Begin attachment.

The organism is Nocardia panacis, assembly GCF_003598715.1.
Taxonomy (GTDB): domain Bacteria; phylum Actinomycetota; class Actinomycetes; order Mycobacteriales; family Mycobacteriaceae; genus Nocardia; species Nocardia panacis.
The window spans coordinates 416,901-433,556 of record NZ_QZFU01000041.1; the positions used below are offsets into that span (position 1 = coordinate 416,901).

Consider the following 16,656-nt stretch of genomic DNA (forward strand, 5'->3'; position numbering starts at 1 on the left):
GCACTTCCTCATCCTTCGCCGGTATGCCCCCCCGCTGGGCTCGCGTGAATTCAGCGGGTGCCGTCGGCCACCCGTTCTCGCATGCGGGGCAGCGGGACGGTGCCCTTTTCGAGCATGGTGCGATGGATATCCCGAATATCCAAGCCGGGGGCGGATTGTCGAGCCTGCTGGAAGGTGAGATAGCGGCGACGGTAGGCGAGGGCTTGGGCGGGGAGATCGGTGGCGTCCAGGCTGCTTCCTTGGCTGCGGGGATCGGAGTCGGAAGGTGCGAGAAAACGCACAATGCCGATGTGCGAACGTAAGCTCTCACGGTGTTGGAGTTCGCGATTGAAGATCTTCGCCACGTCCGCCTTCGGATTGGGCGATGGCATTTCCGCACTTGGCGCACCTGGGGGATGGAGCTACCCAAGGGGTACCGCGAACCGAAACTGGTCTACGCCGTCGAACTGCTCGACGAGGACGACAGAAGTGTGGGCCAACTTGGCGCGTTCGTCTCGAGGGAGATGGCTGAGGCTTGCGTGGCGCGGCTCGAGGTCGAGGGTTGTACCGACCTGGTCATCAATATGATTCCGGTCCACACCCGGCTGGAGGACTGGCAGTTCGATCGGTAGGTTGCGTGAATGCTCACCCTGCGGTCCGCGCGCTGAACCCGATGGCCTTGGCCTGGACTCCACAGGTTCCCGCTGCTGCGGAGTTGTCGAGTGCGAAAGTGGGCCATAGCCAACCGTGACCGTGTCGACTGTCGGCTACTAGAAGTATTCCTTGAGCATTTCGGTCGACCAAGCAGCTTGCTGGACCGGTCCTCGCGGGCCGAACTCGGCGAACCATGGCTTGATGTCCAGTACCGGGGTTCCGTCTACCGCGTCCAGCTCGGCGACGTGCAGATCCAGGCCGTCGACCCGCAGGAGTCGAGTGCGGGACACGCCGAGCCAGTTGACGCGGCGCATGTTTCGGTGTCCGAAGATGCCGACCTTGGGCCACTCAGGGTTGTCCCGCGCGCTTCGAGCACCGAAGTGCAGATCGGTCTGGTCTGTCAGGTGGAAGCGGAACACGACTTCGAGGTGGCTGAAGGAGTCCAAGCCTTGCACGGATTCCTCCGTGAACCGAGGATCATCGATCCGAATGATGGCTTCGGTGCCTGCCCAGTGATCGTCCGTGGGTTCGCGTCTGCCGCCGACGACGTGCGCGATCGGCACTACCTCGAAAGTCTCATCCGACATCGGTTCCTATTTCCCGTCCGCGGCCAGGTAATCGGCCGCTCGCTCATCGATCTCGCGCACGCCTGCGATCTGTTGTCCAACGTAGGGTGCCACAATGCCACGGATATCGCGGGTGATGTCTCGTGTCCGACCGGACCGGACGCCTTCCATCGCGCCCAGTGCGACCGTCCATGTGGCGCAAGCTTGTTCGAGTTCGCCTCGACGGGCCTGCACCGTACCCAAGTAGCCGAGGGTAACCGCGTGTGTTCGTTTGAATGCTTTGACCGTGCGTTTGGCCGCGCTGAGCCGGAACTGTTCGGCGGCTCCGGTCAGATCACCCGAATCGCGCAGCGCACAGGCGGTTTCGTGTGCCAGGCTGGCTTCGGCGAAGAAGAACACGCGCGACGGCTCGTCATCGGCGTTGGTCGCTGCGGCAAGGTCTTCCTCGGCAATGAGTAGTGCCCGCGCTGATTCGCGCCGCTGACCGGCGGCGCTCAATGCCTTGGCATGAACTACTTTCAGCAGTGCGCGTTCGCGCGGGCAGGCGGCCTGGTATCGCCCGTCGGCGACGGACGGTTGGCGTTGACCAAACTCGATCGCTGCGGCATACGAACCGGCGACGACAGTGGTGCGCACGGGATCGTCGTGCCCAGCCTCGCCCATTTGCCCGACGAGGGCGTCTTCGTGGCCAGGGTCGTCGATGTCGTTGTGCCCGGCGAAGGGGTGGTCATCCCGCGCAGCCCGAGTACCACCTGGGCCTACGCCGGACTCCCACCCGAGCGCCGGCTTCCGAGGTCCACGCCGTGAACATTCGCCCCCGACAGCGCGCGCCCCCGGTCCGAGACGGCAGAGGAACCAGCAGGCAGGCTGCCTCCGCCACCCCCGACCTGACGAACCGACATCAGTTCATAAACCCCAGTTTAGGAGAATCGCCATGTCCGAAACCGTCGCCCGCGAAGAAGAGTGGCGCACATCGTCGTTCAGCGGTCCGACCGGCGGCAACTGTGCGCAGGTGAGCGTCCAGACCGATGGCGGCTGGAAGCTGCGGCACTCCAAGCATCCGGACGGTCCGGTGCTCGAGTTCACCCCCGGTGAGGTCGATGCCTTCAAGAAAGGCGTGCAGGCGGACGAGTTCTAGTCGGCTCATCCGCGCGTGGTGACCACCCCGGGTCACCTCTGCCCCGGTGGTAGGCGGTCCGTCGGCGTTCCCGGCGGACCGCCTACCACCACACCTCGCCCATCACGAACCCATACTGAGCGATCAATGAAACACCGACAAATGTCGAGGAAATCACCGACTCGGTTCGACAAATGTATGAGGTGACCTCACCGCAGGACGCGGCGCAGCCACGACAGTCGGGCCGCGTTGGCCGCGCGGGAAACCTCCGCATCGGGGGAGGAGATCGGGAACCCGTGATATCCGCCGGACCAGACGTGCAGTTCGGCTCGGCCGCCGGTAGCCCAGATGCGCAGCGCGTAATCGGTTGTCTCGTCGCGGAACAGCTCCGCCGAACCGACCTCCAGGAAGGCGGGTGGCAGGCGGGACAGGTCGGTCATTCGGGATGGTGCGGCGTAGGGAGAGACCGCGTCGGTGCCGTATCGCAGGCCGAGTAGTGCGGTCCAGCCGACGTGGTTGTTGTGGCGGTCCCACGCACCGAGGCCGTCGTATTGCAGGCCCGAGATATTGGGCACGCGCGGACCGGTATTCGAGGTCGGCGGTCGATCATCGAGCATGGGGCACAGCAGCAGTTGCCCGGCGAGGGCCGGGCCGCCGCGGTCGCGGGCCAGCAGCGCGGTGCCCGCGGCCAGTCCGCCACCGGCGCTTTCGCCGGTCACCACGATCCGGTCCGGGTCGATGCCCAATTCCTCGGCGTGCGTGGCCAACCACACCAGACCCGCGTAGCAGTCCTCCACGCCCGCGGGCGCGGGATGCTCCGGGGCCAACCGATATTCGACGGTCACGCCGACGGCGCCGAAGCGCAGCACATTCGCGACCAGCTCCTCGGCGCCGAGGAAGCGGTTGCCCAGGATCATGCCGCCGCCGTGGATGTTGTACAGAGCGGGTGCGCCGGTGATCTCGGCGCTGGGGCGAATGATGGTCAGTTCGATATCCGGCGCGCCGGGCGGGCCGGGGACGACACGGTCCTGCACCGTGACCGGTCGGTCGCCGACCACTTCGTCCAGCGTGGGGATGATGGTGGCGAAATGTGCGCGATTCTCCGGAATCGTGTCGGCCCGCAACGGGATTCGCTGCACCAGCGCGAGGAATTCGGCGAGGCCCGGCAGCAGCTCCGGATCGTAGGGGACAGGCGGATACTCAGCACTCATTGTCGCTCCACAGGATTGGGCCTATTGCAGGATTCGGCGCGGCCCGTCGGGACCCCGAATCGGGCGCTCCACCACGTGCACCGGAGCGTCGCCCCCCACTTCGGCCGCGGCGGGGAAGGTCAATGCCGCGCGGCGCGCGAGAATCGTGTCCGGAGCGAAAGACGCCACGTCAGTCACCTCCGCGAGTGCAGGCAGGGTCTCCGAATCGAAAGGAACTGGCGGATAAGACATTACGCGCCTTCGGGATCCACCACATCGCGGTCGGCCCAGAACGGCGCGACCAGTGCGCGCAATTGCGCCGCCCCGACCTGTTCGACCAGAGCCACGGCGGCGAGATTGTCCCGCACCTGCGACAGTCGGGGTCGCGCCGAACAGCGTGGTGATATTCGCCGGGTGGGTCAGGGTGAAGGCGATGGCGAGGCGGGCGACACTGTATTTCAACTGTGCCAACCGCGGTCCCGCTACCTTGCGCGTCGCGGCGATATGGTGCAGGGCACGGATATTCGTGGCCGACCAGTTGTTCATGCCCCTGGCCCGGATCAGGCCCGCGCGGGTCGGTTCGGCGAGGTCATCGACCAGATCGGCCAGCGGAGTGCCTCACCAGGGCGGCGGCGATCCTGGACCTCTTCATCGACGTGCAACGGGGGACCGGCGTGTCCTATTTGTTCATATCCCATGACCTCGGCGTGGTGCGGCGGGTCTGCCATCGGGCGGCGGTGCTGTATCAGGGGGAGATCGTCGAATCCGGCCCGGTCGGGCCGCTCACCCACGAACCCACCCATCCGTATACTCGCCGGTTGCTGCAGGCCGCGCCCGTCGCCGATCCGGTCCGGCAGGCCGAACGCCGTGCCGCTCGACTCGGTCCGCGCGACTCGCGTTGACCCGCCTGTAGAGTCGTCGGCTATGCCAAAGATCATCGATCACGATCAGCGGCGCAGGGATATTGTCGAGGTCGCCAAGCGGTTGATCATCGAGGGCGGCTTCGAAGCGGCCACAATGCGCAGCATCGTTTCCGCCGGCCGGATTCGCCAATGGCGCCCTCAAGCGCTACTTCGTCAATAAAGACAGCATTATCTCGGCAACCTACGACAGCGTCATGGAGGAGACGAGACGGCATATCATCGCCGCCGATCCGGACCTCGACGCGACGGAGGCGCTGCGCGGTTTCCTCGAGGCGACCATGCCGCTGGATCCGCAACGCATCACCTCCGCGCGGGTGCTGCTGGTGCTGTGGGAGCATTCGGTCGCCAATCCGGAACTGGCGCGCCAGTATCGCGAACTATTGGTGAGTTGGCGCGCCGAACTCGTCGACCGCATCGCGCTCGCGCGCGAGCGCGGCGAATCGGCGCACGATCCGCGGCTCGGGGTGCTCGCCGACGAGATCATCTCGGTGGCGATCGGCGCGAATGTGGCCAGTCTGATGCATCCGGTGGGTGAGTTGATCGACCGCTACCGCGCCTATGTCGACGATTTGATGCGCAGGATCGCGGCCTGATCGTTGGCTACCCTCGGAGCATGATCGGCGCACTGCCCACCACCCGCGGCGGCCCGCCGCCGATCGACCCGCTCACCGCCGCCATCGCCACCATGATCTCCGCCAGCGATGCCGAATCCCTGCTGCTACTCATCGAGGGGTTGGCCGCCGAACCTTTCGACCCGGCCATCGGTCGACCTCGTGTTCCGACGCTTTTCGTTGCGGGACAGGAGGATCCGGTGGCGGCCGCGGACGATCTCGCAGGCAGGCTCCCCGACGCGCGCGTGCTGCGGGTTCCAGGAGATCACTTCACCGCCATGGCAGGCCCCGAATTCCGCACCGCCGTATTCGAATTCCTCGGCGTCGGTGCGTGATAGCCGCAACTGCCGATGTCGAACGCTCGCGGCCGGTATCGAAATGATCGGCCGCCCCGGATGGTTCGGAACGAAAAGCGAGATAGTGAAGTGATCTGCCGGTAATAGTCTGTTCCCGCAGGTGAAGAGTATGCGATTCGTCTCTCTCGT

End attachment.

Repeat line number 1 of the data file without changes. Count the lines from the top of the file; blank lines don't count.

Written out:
The organism is Nocardia panacis, assembly GCF_003598715.1.